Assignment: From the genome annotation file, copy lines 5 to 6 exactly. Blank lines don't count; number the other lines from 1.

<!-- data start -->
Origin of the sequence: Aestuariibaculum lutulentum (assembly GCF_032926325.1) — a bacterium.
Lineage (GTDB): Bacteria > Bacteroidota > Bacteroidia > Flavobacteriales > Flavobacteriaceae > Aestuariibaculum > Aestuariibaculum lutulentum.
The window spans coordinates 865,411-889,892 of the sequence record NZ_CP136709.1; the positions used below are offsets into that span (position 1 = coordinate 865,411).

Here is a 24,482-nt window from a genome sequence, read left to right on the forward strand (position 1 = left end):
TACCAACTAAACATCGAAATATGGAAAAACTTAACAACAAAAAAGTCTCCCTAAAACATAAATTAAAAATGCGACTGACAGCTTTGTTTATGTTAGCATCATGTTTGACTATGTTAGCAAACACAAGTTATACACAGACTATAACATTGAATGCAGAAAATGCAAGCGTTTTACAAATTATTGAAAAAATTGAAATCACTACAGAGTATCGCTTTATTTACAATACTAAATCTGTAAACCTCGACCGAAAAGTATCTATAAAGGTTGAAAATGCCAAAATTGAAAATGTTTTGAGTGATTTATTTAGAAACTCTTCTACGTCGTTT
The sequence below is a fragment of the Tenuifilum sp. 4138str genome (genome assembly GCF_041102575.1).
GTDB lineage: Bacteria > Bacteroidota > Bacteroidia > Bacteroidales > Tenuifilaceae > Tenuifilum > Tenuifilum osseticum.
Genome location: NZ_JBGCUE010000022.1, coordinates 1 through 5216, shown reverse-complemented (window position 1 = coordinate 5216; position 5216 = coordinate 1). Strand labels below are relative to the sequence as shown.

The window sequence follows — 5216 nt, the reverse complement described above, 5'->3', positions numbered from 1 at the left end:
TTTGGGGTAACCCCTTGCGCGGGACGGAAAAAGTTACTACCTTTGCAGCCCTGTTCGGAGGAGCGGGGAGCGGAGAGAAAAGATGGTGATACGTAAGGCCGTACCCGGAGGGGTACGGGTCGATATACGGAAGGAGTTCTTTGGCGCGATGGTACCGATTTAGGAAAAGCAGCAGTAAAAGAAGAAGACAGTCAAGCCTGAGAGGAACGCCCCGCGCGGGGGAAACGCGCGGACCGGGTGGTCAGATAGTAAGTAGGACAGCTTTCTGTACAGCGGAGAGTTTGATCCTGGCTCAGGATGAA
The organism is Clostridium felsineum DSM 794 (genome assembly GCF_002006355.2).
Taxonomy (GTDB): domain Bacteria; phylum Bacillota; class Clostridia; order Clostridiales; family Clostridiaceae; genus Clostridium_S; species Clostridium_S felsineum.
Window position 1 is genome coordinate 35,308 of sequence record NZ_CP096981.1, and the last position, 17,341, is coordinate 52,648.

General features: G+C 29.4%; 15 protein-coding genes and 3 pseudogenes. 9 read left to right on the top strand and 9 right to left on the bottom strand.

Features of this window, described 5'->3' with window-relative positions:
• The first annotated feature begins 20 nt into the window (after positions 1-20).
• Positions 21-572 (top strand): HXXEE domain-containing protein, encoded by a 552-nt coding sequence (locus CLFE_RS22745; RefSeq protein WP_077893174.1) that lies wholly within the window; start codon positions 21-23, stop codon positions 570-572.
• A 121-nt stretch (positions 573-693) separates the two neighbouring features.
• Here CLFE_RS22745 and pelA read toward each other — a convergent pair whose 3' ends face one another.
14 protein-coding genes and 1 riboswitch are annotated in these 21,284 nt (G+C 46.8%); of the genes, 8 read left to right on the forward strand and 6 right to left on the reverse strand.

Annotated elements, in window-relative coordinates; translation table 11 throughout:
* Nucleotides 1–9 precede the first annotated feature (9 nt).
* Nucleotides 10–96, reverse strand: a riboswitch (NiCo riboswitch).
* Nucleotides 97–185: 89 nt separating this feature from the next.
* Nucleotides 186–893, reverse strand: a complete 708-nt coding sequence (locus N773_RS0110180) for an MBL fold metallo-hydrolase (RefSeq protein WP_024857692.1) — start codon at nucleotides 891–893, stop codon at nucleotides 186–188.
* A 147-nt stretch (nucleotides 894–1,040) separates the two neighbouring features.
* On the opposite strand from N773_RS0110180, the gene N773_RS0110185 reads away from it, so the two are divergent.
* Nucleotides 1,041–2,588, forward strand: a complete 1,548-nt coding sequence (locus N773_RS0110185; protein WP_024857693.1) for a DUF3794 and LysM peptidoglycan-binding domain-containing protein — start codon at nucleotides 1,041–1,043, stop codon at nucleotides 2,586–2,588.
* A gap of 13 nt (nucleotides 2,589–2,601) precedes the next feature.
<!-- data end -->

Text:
TACCAACTAAACATCGAAATATGGAAAAACTTAACAACAAAAAAGTCTCCCTAAAACATAAATTAAAAATGCGACTGACAGCTTTGTTTATGTTAGCATCATGTTTGACTATGTTAGCAAACACAAGTTATACACAGACTATAACATTGAATGCAGAAAATGCAAGCGTTTTACAAATTATTGAAAAAATTGAAATCACTACAGAGTATCGCTTTATTTACAATACTAAATCTGTAAACCTCGACCGAAAAGTATCTATAAAGGTTGAAAATGCCAAAATTGAAAATGTTTTGAGTGATTTATTTAGAAACTCTTCTACGTCGTTT
The sequence below is a fragment of the Tenuifilum sp. 4138str genome (genome assembly GCF_041102575.1).